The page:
Hong Kong leader Carrie Lam calls doxxing a threat to society after personal details are published online

Karen Zhang

Hong Kong’s embattled Chief Executive Carrie Lam Cheng Yuet-ngor has warned that doxxing is a threat to society and must be stopped, after her personal information was again published on social media.

In a Facebook post on Sunday, Lam noted the far-reaching impact of the practice of putting people’s personal information in the public domain for malicious purposes, saying it was only ever done with the intention of silencing free speech.

She suggested she had again been the victim of doxxing, but did not elaborate on what personal information had been released and on what platform.

Privacy watchdog refers 600 cases of doxxing to police

“Someone told me that it was worrying to see my personal information being exposed in online chat groups. What I’m worried about is not the disclosure of my personal information, it had been exposed earlier after all,” she wrote.

“I’m worried about the impact of doxxing on society. There is only one purpose of doxxing, it is to silence others. Victims are not only those who were doxxed, but the whole of society.”

Chief Executive Carrie Lam published a lengthy Facebook post on Sunday in response to the incident. Photo: Facebook

In July, the personal information, including mobile phone numbers and dates of birth, of a dozen government officials and pro-establishment politicians, including Lam, was briefly published in a popular online forum where anti-government protesters often exchange information.

Privacy commissioner for personal data Stephen Wong Kai-yi said in November that over the past several months, the number of doxxing and cyberbullying complaints and cases had jumped to 3,373, from dozens received annually in previous years.

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In her Facebook post, Lam also cited an appeal court ruling on the doxxing of police officers, and urged people not to let emotion cloud their judgment.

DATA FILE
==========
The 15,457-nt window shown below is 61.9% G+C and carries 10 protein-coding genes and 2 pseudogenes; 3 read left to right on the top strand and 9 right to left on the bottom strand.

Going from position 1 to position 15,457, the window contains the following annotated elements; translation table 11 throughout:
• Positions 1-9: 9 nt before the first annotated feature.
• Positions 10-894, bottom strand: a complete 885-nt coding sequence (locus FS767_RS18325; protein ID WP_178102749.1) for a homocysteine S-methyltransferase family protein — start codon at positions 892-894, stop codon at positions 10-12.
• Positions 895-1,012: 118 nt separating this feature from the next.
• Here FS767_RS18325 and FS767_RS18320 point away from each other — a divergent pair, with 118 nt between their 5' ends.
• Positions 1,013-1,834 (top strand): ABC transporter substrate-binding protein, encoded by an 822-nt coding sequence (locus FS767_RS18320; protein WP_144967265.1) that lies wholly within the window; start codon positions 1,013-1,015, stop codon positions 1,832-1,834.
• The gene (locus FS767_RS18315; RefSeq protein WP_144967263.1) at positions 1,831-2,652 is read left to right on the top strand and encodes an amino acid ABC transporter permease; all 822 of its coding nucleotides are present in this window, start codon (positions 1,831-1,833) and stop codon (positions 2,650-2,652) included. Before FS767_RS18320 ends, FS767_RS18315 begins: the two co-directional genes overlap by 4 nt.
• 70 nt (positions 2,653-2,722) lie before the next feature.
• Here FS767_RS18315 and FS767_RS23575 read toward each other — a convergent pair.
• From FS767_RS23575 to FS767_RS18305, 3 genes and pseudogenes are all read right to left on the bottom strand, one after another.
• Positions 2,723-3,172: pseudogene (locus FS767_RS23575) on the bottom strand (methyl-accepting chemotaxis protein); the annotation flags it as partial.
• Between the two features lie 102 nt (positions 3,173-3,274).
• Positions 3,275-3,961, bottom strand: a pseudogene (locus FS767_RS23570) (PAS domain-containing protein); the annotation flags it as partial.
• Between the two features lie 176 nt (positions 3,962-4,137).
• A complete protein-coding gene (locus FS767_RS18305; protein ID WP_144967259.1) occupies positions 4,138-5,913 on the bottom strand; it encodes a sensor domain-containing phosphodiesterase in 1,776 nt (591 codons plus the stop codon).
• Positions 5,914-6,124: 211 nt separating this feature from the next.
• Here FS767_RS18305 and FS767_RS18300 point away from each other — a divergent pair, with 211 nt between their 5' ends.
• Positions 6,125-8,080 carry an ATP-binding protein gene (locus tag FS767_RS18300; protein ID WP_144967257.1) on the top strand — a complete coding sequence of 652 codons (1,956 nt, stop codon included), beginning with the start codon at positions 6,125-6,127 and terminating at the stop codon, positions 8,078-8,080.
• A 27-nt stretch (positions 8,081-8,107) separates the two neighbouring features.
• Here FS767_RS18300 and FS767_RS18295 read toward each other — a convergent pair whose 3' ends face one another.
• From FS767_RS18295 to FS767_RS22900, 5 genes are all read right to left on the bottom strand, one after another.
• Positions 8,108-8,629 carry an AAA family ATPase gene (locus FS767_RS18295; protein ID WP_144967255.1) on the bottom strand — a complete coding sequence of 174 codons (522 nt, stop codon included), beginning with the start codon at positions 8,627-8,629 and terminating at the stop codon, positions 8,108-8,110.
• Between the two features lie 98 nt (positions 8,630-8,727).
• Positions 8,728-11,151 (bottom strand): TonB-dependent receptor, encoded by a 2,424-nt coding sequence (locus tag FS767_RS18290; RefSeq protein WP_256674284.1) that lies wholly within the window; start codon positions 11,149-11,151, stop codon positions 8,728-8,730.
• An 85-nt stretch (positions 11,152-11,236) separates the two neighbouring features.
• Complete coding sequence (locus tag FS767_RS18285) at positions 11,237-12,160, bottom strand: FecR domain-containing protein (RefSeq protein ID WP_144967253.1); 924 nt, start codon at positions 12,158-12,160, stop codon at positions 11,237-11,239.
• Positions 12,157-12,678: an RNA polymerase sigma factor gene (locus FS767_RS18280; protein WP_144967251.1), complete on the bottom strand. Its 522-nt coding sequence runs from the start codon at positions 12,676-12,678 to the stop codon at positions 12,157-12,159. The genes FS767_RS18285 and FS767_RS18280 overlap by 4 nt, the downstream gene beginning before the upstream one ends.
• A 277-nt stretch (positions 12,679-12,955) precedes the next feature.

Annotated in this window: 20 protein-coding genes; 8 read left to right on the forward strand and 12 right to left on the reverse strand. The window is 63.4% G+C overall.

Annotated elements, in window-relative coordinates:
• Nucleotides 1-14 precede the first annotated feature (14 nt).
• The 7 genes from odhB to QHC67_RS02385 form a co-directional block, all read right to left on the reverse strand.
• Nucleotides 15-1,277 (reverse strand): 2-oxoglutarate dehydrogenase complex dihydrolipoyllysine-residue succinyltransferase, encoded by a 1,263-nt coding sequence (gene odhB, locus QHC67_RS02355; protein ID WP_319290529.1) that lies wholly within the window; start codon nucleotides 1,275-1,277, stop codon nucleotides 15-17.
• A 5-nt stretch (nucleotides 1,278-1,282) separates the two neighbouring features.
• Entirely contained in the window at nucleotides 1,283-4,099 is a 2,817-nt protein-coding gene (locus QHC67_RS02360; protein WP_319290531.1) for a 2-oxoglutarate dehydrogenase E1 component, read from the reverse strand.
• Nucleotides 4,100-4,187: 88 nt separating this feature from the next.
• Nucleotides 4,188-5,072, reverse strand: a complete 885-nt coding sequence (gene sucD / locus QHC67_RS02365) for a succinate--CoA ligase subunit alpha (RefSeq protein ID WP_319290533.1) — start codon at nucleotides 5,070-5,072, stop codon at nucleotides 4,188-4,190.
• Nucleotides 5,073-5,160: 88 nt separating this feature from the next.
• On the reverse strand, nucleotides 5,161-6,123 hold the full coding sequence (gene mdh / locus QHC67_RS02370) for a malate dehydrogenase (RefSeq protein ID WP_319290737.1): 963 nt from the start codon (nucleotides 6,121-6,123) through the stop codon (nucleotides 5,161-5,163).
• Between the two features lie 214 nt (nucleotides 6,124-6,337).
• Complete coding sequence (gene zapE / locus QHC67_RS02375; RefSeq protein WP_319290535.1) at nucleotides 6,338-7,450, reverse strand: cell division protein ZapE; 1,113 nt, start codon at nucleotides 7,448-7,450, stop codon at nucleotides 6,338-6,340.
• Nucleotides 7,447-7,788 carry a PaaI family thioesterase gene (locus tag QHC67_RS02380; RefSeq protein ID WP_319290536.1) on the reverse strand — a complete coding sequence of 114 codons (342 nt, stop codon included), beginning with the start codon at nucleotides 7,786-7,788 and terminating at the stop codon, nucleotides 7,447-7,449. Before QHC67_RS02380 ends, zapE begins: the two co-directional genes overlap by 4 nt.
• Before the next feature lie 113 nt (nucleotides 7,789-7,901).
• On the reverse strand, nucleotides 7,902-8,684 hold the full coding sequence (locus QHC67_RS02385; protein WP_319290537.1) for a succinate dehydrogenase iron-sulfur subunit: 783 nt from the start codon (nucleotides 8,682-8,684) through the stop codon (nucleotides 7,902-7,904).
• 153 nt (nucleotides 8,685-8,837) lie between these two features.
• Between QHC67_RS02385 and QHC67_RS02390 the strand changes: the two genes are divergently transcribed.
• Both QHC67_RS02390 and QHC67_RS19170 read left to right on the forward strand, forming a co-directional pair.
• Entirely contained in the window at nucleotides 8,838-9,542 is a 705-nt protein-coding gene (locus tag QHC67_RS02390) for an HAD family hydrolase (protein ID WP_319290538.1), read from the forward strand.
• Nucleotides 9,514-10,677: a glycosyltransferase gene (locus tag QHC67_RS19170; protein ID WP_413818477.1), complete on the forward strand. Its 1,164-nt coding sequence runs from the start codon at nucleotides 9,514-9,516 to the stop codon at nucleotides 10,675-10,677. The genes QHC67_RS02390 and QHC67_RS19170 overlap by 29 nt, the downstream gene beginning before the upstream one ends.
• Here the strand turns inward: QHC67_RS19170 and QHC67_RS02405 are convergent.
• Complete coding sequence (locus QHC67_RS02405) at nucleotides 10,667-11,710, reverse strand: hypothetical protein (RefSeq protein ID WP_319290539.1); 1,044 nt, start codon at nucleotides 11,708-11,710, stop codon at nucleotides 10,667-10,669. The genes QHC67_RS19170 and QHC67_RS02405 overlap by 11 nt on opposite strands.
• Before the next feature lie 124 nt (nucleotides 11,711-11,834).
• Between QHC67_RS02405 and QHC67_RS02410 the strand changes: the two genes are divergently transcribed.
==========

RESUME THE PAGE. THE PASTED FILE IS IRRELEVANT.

“The damage of widespread doxxing goes well beyond the victims. It seriously endangers our society as a whole. For it will instil a chilling effect on our society when many individuals or targeted groups or sectors of the public are intimidated into silence or suppressed to express their opinion openly and honestly or conduct their affairs or pursue their life in the way they wanted for fear of being victimised by doxxing,” she wrote, quoting the court’s judgment.

She further quoted: “If doxxing practices are not curtailed, the fire of distrust, fear and hatred ignited by them will soon consume the public’s confidence in the law and order of the community, leading to disintegration of our society.”

Doxxing: the powerful ‘weapon’ in the Hong Kong protests had a petty beginning

Against the background of the civil unrest sweeping the city, the number of cases of doxxing has increased rapidly, as has that of cyber bullying.

In October, the city’s High Court granted an interim injunction to help protect police from doxxing by banning the publication of officers’ personal details for harassment.

Lam said on her Facebook page last weekend that whether to continue her dialogue sessions with the public would partly depend on whether attendees speaking up in the session would be doxxed, as happened to those in her first town-hall dialogue session in September.

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